recently updated version of a banking and cryptocurrency app aimed at malware has resurfaced on the Google Play store, now including the capability to steal cookies from account login details and override fingerprint or verification requirements.
On September 2, malware analyst Alberto Segura and treatment intelligence analyst Mike Stokkel shared a heads up about the latest version of it on their Twitter accounts, along with a link to their co-authored article on the Fox IT blog.
The new version of the virus, discovered on Aug. 22, can "perform overlay strikes, steal information through log keystrokes, intercept Messages, or give attack actors complete remote control of the host device by misusing the Ease of access Services," according to Segura.
The new malware variant was discovered in two Android apps, "Mister Phone Cleaner" and "Kylhavy Mobile Security," both of which have received 50,000 and 10,000 downloads, respectively.
The two apps were initially accepted into the Play Store because Google's automated code review did not reveal any malicious code, but they have since been removed.
Some observers believe that users who installed the apps are still vulnerable and should remove them manually.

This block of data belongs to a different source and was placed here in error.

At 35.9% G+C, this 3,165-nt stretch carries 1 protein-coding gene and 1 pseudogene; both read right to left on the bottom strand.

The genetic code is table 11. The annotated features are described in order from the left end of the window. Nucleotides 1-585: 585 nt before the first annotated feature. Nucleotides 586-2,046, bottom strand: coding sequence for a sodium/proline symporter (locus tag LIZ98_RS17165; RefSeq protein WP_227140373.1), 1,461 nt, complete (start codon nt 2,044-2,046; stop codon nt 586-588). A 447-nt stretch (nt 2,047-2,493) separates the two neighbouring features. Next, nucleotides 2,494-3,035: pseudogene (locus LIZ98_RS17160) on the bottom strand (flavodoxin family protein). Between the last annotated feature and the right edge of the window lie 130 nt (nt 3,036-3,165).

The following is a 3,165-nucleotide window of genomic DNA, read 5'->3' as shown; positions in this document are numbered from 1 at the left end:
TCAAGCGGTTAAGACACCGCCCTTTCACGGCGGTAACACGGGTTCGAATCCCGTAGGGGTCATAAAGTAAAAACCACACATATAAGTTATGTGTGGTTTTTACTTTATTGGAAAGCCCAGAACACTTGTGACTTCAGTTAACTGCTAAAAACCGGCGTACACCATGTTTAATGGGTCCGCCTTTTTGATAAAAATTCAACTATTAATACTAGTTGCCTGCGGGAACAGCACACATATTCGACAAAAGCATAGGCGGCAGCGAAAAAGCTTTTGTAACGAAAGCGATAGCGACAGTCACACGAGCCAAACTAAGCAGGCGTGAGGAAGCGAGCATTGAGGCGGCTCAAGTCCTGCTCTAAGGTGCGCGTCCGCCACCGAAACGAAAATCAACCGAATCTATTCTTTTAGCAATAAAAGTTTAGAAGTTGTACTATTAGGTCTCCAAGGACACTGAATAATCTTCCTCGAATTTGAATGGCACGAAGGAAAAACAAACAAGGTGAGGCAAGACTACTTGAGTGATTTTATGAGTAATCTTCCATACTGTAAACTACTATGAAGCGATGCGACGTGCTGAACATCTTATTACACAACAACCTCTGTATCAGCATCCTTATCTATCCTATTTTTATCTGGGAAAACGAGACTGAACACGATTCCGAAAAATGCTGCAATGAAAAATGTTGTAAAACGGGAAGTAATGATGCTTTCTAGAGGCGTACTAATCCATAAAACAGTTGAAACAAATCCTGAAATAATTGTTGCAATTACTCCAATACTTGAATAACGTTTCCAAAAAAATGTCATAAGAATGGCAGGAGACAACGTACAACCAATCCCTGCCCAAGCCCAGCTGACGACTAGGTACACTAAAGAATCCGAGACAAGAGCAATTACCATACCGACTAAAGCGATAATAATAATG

An in-depth investigation by the Italian security firm Cleafy discovered that SharkBot had identified 22 targets, including five cryptocurrency exchanges and a number of foreign banks in the United States, United Kingdom, and Italy.
In terms of the malware's mode of attack, the previous version relied on accessibility authorizations to automatically conduct the installation of the dropper SharkBot malware.
This new version, however, is distinct in that it asks the victim to install the virus as a bogus update for the antivirus in order to remain protected against threats.
Once installed, SharkBot can steal a victim's valid session cookie via the command "logsCookie," effectively bypassing any fingerprint identification or authentication methods used.
Cleafy discovered the first version of SharkBot malware in October 2021.
SharkBot's main goal, according to Cleafy's first analysis, was "to initiate transfers of money from compromised systems via Automatic Transfer Systems (ATS) method bypassing multi-factor authentication process."